07 November 2011
Solar tower power plant
As a dependable technology, solar thermal power stations can play an important role in transitioning the power grid to renewable energy sources. In contrast to other renewable sources, they supply electricity on demand and can stabilise the grid. This fact was emphasised in the study produced by EASAC (the European Academies Science Advisory Council), a body set up by leading European scientists and lead by the German Aerospace Center (Deutsches Zentrum für Luft- und Raumfahrt; DLR). On 7 November 2011, this study was handed over to the German Federal Minister for Education and Research, Annette Schavan, in Brussels. In solar power stations, mirrors are used to concentrate sunlight and convert it into thermal energy). This process enables temperatures of more than 1000 degrees Celsius to be achieved, which can be used to generate electricity, among other things.
DLR (CC-BY 3.0).
Parabolic trough solar power plants
In parabolic trough solar power plants, sunlight is concentrated onto a receiver tube located at the focus of the parabolic mirrors. The sunlight is then converted into heat. The heated oil heats water, producing steam that drives a turbine to generate electricity.
In Dish-Stirling systems, a parabolic mirror concentrates solar radiation into a focal point, where the Stirling motor is placed. Heat energy is transformed into mechanical energy by the Stirling motor. As a general rule, a generator then uses the mechanical energy to generate electricity.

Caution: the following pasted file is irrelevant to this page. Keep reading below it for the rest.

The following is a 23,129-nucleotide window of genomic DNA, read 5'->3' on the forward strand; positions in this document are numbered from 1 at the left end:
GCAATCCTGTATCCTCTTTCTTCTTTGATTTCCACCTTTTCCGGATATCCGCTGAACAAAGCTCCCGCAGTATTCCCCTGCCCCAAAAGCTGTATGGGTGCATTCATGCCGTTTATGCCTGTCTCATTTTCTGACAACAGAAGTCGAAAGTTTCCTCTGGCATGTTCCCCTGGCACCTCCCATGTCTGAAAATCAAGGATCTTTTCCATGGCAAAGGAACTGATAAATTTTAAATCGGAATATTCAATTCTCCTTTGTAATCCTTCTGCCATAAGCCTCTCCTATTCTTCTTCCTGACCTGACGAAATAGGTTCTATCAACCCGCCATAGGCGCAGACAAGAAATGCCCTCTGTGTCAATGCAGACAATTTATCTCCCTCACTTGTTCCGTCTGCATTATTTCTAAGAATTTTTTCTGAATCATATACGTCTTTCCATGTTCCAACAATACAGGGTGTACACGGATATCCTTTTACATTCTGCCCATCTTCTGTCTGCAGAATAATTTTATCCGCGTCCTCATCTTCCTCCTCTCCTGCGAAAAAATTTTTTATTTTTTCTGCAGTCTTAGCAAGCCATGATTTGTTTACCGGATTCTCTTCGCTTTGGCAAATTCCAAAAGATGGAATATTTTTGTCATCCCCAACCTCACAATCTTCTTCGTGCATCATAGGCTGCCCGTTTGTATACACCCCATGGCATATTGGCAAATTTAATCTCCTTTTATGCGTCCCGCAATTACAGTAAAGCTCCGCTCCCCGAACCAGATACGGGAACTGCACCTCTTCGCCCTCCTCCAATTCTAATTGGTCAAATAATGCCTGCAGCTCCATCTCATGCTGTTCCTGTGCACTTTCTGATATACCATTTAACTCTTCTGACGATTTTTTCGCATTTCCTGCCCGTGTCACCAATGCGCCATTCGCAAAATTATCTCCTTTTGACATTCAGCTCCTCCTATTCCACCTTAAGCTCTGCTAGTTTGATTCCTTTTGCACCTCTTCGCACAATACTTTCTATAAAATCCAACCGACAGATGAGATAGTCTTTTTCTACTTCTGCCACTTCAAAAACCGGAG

Solar thermal power stations are a dependable solution for the energy turnaround – EASAC study submitted to German Science Minister Schavan
As a dependable technology, solar thermal power stations can play an important role in transitioning the power grid to renewable energy sources. In contrast to other renewable sources, they supply electricity on demand and can stabilise the grid. This fact was emphasised in the study produced by EASAC (the European Academies Science Advisory Council), a body set up by leading European scientists and lead by the German Aerospace Center (Deutsches Zentrum für Luft- und Raumfahrt; DLR). On 7 November 2011, this study was handed over to the German Federal Minister for Education and Research, Annette Schavan, in Brussels.
Stabilisation of the power grid
This study was produced to commemorate the tenth anniversary of EASAC and was presented to the public in the presence of Minister Schavan and the former President of the Royal Society, Lord May of Oxford. It describes the potential for solar power stations to contribute towards a sustainable energy future. "These power stations are able to provide energy at any time, so they are able to compensate for fluctuations in the supply of renewable energies, which helps to stabilise the power grid. The value of the electricity generated by these power stations therefore goes beyond just the kilowatt-hours they feed into the system," stressed Robert Pitz-Paal, director of the study and co-director of the DLR Institute of Solar Research.